George Enescu was a prodigiously gifted musician whose celebrity was limited by his own modesty and dislike of showmanship for its own sake. Not only a violinist, he was Romania’s leading composer, a distinguished conductor and a teacher whose pupils included Yehudi Menuhin, Arthur Grumiaux, Ivry Gitlis, Christian Ferras and Ida Haendel. From the age of four he studied violin with the gypsy player Lae Chioru and made his first public appearance, aged eight, as a violinist in 1889. Enescu then studied composition and violin at the Paris Conservatoire, supplementing his official violin lessons with the Paris-based Cuban violinist José White. He toured widely as a violinist (both as a solo and chamber musician) and conductor, but regarded his chief vocation as a composer. His unshowily pristine and song-like violin playing is preserved in the few recordings he made in the US during the 1920s, and his 1940s recordings of Bach’s Solo Sonatas
and Partitas.

Classical works about Scotland

This famous concert overture is most commonly known as Fingal’s Cave – the source of its inspiration. After a visit to the island of Staffa in 1829 Mendelssohn was so taken by the echoing waves in the cave’s natural acoustic that he immediately wrote the opening few bars. Sending the music to his sister Fanny Mendelssohn, he wrote “’In order to make you understand how extraordinarily the Hebrides affected me, I send you the following, which came into my head there.’ The piece’s enduring appeal has encouraged people from all around the globe to visit this natural wonder.

A Scottish Fantasy by Max Bruch

Despite having never visited Scotland before its composition, the German composer took elements of traditional folk tunes such as Hey Tuttie Tatie, The Dusty Miller and Auld Rob Morris to create this four-movement composition for violin and orchestra. Bruch had a special place in his heart for the music of Scotland, saying that the folk tunes ‘pulled me into their magical circle’. The prominent role of the harp as an accompaniment to the violin is also a nod to Scotland’s earliest music. Highly popular at the time of its premiere, this piece remains one of Bruch’s most famous works.

Scottish Rhapsody by Ronald Binge

‘The mist enshrouded lochs, the calm of the glens, the skirl of the pipes and the swirl of the kilt as the highland fling dances on its with merry way.’ This is the image conjured up for composer Ernest Tomlinson by Binge’s mighty orchestral work. As well as using tunes such as Kelvin Groveand Fairy Dance Reel, the English composer simply wrote in his own melodies where he saw fit, successfully managing to emulate the traditional style.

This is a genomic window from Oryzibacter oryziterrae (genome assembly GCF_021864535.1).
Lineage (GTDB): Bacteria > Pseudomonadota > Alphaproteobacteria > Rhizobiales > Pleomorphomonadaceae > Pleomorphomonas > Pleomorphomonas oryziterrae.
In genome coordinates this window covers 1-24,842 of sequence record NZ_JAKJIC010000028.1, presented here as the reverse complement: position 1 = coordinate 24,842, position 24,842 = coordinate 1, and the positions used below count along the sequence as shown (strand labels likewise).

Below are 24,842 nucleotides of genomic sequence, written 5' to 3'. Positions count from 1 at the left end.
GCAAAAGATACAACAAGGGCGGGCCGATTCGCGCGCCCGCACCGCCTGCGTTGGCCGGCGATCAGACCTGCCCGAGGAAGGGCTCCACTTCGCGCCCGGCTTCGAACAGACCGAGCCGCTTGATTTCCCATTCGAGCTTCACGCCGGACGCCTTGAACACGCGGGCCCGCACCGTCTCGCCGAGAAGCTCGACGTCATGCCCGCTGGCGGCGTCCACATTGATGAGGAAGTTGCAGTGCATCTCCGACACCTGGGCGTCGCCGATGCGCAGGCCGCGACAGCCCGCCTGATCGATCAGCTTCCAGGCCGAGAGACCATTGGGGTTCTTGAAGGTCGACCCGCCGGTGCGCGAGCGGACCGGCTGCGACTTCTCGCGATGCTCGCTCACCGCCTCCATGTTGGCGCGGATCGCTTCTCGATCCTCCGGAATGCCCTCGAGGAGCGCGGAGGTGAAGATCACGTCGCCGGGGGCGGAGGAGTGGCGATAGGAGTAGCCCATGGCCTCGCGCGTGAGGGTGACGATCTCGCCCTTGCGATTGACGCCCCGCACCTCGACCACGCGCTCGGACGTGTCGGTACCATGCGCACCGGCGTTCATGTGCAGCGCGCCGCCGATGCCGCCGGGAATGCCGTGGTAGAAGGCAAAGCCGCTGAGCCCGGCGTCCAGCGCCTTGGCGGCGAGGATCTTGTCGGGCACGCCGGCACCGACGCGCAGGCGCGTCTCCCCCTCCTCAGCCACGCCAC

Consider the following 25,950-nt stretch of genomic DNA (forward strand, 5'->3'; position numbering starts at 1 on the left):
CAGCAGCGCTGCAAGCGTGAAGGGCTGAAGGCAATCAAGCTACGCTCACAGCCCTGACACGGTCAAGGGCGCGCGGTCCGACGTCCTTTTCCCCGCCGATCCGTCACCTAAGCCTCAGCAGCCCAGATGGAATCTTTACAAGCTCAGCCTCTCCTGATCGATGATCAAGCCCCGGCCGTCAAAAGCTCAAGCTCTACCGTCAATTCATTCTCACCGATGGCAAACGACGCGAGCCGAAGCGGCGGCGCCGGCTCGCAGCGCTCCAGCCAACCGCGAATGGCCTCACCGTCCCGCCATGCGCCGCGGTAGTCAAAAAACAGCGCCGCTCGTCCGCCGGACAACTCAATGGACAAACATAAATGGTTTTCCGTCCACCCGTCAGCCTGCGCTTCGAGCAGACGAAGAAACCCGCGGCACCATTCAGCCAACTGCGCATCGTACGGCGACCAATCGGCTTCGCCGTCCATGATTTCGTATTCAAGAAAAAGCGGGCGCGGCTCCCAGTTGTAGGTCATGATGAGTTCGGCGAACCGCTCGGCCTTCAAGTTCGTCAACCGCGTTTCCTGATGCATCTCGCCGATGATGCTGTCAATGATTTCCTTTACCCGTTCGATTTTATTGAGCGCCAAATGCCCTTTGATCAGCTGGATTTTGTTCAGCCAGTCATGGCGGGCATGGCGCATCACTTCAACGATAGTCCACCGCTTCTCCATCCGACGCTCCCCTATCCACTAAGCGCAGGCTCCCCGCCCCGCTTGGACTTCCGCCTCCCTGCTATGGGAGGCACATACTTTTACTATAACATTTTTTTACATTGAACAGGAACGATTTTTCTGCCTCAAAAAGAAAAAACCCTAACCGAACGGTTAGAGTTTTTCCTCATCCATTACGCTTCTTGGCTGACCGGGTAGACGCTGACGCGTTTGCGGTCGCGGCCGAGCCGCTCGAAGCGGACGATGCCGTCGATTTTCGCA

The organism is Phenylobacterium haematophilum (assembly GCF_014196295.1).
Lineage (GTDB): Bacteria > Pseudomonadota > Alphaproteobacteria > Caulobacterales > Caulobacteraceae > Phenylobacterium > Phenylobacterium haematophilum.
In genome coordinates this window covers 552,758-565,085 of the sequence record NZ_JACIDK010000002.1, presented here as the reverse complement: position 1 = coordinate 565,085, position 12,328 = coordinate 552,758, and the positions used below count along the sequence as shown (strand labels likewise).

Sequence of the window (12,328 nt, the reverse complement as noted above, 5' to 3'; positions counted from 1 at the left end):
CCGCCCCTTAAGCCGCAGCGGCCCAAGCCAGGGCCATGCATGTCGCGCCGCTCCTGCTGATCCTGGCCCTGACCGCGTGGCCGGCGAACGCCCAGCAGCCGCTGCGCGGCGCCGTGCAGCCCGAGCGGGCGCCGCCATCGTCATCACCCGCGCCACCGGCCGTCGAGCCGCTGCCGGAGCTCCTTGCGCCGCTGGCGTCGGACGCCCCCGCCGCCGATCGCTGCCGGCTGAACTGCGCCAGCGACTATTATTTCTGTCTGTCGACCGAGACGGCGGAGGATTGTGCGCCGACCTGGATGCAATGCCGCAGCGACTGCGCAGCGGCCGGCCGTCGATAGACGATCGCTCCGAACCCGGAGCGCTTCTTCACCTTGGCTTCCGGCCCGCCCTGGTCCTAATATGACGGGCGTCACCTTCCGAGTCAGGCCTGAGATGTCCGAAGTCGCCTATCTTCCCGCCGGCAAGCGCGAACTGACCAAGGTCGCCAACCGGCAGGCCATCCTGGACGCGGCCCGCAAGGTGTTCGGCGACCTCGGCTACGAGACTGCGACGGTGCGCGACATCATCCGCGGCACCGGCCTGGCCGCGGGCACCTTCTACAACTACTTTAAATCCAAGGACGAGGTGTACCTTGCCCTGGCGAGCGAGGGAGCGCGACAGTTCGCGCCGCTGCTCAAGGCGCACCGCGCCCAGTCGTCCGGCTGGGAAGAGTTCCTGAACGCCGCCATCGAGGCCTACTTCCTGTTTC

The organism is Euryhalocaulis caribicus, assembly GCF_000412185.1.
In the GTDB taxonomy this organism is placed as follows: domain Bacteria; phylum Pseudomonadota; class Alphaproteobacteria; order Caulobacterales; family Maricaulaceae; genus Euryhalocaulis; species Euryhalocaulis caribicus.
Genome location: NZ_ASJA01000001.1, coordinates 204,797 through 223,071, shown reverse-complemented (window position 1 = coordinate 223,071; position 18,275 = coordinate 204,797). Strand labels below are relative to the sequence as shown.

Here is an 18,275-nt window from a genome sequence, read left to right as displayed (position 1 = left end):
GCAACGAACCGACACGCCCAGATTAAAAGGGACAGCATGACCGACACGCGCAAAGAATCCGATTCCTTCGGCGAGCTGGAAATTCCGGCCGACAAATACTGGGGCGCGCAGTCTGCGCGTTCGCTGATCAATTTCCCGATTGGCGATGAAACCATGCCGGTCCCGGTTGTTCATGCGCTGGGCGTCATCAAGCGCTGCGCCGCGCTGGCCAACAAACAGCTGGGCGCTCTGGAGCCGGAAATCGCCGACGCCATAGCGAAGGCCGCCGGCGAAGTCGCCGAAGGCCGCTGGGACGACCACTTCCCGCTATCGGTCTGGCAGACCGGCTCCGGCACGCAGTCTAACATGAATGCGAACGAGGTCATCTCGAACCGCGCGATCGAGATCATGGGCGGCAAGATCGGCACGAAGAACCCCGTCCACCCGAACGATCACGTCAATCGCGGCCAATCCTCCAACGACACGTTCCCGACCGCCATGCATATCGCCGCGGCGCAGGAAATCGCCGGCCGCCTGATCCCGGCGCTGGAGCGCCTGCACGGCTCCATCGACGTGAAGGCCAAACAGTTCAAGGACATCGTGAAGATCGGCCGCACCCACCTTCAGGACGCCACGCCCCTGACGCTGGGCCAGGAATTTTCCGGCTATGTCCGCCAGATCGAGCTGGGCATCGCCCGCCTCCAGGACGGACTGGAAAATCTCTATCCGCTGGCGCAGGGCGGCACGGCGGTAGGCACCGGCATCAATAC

Four Scottish Dances by Malcolm Arnold

Written in 1957 for the BBC Light Music Festival, these four colourful dances heavily use key features of traditional Scottish music, such as scotch snaps and reels. The composer also used different timbres to imitate the drone of the Highland bagpipes. Though most of the vibrant melodies are original, Arnold did use one written by Robert Burns himself.

Music inspired in autumn

images-26What seasonal playlist could fail to include Vivaldi? From the Allegro’s post-harvest celebrations in ‘Autumn’, Vivaldi’s programmatic music transports us to the somewhat less vibrant morning after, where slow moving suspensions come as close to a musical hangover as anything you’ve ever heard. In the stately final Allegro, ‘The Hunt’, a virtuosic violin solo represents the hunter’s fleeing quarry, which they eventually catch and kill. Not so fun for the quarry, but a jolly old time for all the hunters.

Bax – November Woods (1917)

Though ostensibly inspired by nature, Bax’s November Woods also acts as a musical portrait of his turbulent love affair with pianist Harriet Cohen. An often unsettling work, the tone poem fluctuates between stormy drama and quiet ecstasy, yet fades to a quiet and unresolved finish.

Fanny Mendelssohn – Das Jahr (1841)

Fanny Mendelssohn wrote the piano cycle Das Jahr as a musical diary of the year she spent with her family in Rome. The 12 months are represented by 12 individual movements. In ‘September’ a flowing accompaniment overlays a dark melody in the left hand. ‘October’ is a brighter, march-like song, but ‘November’ returns to introspection and a minor key. She instructs the performer to play sadly.

R Strauss – Four Last Songs, ‘September’

Sometimes considered Strauss’s own musical epitaph, all of the Four Last Songs are themed around death. ‘September’ is a shimmering and uplifting work, which calmly compares the passing of the seasons with the passing of life. Strauss also includes a poignant and wistful solo for his father’s instrument: the French horn.